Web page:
Even as campuses are upholding these civic commitments, they are recommitting to educating students as whole persons. The philosophy of liberal education grounds learning in personal as well as intellectual growth, with students’ development as individuals and as social beings occurring not only in parallel with, but because of intellectual inquiry. As Donald Harward, president emeritus of Bates College and executive director of the national Bringing Theory to Practice project, has written,
There [is] a “triad” of interrelated core purposes for liberal education: the epistemic (coming to know, discovery, and the advancing of knowledge and understanding); the eudemonic (the fuller realization of the learner, the actualizing of the person’s potential—classically to achieve individual well-being and happiness); and the civic (the understanding that learning puts the learner in relation to what is other, to community and its diversity in the broadest sense, as well as the responsibility that comes from sustaining the community and the civic qualities that make both open inquiry and self-realization possible). (Harward 2007, 6–8)
In short, learning has the ability to help us flourish. The concept of flourishing (see Keyes 2002) combines aspects of positive emotions, positive daily functioning, and positive social interactions as core dimensions of psychosocial well-being. Flourishing encompasses individual pleasure, but it is more than that. Eudemonia, like flourishing, includes personal happiness but also fulfillment that is about more than oneself. Thus the psychosocial elements of learning reflect students’ desire not just to feel joy, but to share it with others by seeking or building a community of learners.
Linking Civic Learning and Well-Being
Bringing Theory to Practice (BTtoP), an independent project in partnership with AAC&U, has looked closely at the interconnection between students’ psychosocial well-being, their engagement in learning, and their civic development, asking, “What do students get out of their civic participation?” The answer is a lot. A literature review of the research conducted on civic engagement in higher education provides a window into the range of outcomes that are positively impacted by students’ civic participation (see Finley 2011). BTtoP has also enabled researchers to better understand how students’ civic learning is connected with aspects of psychosocial well-being, specifically with flourishing.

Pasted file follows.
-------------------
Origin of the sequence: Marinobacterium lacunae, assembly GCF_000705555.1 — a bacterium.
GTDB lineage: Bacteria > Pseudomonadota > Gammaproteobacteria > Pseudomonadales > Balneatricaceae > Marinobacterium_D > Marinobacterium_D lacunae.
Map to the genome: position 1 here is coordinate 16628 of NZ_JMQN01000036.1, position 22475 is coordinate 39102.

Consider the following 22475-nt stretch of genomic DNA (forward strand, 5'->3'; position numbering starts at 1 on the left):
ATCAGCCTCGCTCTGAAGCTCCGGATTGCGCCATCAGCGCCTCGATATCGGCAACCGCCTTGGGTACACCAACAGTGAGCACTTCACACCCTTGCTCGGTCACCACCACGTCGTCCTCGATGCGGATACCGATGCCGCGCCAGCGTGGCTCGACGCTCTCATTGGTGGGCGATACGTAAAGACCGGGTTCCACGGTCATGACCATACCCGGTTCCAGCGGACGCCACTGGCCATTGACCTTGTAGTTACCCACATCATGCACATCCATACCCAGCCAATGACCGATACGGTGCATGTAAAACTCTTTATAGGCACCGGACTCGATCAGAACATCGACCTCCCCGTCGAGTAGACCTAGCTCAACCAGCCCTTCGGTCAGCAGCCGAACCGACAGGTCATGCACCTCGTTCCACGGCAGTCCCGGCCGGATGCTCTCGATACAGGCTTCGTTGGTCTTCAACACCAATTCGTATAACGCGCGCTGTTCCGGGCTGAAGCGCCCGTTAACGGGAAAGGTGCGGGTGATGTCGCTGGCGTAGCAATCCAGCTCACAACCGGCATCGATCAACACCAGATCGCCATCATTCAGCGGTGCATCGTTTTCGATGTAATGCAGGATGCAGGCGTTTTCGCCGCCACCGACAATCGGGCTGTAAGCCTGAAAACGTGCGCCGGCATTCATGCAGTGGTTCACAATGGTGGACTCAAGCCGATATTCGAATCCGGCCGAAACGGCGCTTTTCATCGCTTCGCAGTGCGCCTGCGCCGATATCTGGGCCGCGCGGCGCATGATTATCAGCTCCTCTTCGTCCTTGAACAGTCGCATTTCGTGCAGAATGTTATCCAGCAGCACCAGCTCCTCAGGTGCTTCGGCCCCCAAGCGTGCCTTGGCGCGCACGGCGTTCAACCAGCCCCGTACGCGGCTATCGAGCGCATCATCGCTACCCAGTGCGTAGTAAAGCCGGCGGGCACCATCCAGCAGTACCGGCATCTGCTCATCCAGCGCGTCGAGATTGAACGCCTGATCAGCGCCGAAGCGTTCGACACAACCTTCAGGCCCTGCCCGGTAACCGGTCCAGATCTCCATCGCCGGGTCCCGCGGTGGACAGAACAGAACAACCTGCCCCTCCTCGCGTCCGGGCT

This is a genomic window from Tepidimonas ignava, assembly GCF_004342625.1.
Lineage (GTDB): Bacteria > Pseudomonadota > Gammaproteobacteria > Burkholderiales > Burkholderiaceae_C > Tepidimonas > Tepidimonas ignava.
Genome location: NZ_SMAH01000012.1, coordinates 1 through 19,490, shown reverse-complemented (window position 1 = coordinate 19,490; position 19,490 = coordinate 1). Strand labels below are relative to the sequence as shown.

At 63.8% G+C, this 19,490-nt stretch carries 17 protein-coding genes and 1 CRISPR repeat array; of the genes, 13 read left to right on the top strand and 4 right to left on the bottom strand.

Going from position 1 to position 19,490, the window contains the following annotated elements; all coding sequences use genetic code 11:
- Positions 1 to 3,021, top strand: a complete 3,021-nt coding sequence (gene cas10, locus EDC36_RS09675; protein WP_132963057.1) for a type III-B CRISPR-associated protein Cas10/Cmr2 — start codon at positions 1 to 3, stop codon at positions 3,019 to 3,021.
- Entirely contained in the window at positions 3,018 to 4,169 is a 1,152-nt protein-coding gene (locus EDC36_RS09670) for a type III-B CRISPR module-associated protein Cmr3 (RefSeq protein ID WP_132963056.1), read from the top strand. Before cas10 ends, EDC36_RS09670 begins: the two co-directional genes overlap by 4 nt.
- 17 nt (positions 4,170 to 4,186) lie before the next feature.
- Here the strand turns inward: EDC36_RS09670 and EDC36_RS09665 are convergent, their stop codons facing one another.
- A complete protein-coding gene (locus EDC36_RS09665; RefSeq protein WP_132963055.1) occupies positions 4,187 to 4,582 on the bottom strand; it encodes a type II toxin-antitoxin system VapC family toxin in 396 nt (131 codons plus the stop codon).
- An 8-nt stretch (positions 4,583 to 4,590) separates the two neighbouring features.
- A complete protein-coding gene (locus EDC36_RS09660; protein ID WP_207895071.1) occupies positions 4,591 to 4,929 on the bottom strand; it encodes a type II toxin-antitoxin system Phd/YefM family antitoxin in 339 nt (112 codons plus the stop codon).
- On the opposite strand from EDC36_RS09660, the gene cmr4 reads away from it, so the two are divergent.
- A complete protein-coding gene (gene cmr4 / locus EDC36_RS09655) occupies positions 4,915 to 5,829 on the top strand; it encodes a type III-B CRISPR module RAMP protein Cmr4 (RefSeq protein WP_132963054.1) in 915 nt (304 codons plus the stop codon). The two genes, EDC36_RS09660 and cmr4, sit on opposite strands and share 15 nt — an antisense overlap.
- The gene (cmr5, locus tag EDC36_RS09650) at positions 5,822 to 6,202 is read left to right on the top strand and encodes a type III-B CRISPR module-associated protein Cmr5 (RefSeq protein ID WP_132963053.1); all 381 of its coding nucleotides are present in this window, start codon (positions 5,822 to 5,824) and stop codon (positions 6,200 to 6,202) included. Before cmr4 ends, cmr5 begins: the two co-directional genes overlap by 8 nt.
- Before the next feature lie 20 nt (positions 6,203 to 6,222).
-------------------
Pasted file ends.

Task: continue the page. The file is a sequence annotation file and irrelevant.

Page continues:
Students at Dickinson College participating in focus groups as part of a BTtoP-funded research project spoke to the impact of particular engaged learning pedagogies:
I think getting more involved…engaging the people [through service work] was definitely what defined my being…It was like what measured my level of happiness. (First-year student)
I’m involved in the community service organization…And it makes me feel a lot better to go from [what] you’re learning in class to be able to go out and do something about it and feel like you’re making a difference. (First-year student)
[I]t totally is really cool whenever you learn something in a class and then you can apply that immediately afterwards. (Sophomore student)